Ollin practically invited himself along on the rest of their journey; he was eager to add more lore to his store of knowledge about Telepec. The group set out in the morning for the Gate of Illumination. On the way, they encountered another overturned wagon surrounded by corpses, but this time the wagon had been stripped of offerings. Once healed, the sole survivor told them that fire-wreathed snake creatures had made off with the goods. 

The group also encountered a red-bearded giant who forcefully warned them to turn back from "the maw of doom." However, by expressing an interest in saving their fellow humanoids from the coming apocalypse, they managed to get the giant, who introduced himself as Copal, on their side! To speed their haste in reaching the Gate of Illumination, Copal scooped them up, set them on his shoulder, and make quick strides to the shrine.

Izel, Lord of the Inferno

The Gate of Illumination proved to be an ancient shrine built into the base of a clearly active volcano. A red light pulsed from within--the interior walls of the shrine were laced with magical veins that looked like molten magma. A red haze hung in the air; the interior was hot, but not as hot as a building connected to a volcano ought to be. Of course, as a giant, Copal was too large to enter with them, so he waited for them outside.

The interior of the shrine confirmed their suspicious: the placement of statues of Ezra in front of murals depicting lizard-like volcano gods made it obvious that the Gate of Illumination was formerly a "pagan" shrine devoted to the creatures living within the volcanoes and that it had been appropriated by the Church of Ezra to aid their missionary efforts. 

Exploring further, they found a trio of statues--two of which were holding urns. When the third urn was found and replaced, a miraculous thing happened: a red, peppery liquid appeared in the central urn. The trio took a chance and quaffed it; a little experimentation revealed that it had made them resistant to fire and heat. They also found a wounded snakeman and healed him.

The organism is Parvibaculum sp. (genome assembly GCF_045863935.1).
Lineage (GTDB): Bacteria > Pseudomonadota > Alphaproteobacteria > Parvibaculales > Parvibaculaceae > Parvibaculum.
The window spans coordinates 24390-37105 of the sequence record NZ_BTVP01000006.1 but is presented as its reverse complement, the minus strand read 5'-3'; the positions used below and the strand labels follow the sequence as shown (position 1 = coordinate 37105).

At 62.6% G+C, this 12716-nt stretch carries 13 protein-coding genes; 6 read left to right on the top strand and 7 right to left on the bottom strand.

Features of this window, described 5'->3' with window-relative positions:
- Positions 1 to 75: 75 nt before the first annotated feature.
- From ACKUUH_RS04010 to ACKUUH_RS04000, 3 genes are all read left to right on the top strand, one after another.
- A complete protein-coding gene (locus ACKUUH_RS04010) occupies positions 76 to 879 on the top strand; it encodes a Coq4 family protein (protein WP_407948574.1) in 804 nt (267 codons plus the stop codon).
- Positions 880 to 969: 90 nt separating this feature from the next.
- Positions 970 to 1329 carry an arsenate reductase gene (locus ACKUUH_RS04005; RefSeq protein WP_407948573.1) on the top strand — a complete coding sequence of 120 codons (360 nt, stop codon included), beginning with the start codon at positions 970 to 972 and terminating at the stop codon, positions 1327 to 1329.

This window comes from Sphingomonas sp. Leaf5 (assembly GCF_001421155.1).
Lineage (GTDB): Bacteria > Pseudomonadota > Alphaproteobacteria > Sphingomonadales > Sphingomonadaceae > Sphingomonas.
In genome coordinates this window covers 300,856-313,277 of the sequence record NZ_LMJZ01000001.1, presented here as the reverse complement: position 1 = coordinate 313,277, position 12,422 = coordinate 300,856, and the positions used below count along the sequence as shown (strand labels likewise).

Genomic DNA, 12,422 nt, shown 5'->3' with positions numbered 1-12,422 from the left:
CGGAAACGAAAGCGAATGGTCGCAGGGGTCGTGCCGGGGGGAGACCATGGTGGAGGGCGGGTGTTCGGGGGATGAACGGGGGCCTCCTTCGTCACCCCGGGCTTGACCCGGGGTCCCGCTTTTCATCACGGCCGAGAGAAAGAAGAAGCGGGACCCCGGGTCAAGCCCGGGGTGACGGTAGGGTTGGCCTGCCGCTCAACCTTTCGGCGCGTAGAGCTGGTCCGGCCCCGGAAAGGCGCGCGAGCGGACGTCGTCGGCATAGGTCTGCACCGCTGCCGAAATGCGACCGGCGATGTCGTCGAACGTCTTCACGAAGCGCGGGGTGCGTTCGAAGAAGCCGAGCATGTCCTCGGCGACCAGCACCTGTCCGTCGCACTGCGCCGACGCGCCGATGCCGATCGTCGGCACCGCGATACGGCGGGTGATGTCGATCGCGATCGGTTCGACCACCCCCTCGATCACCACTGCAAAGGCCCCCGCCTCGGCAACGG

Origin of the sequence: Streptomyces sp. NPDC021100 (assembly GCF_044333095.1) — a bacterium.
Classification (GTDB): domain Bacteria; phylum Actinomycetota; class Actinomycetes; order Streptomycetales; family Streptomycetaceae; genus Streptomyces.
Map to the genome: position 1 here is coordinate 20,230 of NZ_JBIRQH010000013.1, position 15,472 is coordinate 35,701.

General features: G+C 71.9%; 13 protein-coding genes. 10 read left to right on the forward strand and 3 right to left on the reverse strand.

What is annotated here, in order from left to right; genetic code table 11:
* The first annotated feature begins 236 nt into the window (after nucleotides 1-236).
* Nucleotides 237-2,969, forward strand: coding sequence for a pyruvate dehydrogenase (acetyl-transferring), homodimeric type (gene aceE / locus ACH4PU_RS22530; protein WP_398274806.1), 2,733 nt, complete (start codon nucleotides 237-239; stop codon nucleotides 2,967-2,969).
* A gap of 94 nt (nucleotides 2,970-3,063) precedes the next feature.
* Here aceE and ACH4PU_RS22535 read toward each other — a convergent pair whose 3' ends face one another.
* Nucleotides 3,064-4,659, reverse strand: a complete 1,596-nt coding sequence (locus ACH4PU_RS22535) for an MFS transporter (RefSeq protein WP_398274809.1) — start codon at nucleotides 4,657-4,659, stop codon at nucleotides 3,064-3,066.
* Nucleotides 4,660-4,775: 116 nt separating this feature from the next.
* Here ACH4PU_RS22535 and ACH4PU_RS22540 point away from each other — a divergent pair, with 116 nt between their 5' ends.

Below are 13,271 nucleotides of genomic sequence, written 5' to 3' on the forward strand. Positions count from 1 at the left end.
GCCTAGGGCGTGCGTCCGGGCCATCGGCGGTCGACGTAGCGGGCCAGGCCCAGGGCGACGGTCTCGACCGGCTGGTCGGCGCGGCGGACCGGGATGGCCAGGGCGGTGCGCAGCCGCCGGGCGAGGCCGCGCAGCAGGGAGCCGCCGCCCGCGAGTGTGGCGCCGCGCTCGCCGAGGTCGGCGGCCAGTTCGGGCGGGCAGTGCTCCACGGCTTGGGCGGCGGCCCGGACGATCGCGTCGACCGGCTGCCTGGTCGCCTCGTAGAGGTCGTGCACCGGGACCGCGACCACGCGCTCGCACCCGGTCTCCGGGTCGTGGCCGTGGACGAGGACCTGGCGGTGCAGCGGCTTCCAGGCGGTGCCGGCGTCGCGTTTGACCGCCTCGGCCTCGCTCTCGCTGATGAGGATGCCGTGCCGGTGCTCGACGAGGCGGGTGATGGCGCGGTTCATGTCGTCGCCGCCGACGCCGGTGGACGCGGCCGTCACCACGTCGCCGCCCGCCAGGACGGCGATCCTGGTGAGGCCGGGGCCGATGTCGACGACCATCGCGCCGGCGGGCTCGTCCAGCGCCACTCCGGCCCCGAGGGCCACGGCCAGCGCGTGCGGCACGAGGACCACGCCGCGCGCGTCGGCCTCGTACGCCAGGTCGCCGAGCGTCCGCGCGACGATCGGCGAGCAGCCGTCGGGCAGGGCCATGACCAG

They found themselves on a rocky "shore" that terminated in a lake of lava further in the shrine. They also found the four missing templars manacled to the wall, presumably left as sacrifices for whatever was moving beneath the flow of the lava. Brother Albany freed the templars and sent them outside to shelter with the giant. The group then watched in horror as a massive, lizard-like being of immense size and power pulled itself from the lava and stood erect on the rocky causeway. The creature was covered in black scales, but blindingly bright light began to pour from the seems between them.

The trio engaged the ancient "god" in combat, but it proved to be a worthy adversary. It belched gouts of super-heated, liquidized rock that both pummeled and burned them. Ollin was killed outright by the pyroclasm. Although Horatio and Brother Albany managed to wound the creature greatly, it beat Brother Albany into unconsciousness and Horatio also found himself near death. Before the monster could attack again, Horatio pulled Brother Albany to safety and exited the shrine. The "god of volcano" mockingly laughed as the pair retreated from its lair.

A Different Tack

Outside, the pair healed themselves as best they could and hatched a plan. Although Copal was too big to enter the shrine through the door, they figured that he could climb the volcano, dive down into its heart, and make his way to the lake of lava that the volcano-god had emerged from. Brother Albany and Horatio again entered the creature's chamber to engage the monster while Copal got into position. The plan worked; Horatio and Brother Albany further wounded the creature--and then Copal emerged from the lava to deal the creature two massive blows with his maul. With the monster knocked down, Brother Albany finished it off.

With the death of the "god," Brother Albany and Horatio were fairly confident that the island's volcanoes would now resume dormancy, but they returned to town and stayed long enough to make sure. When no more earthquakes rocked the area, they were assured that they had done their duty and saved the people of Telepec. Before leaving, they suggested that the Ezra-ites build their own churches instead of repurposing older shrines--they believed that this is what had awoken one of the "ancient gods" of the isle. Also, they requested that all the offerings that were going to be brought to various shrines be given to Copal instead.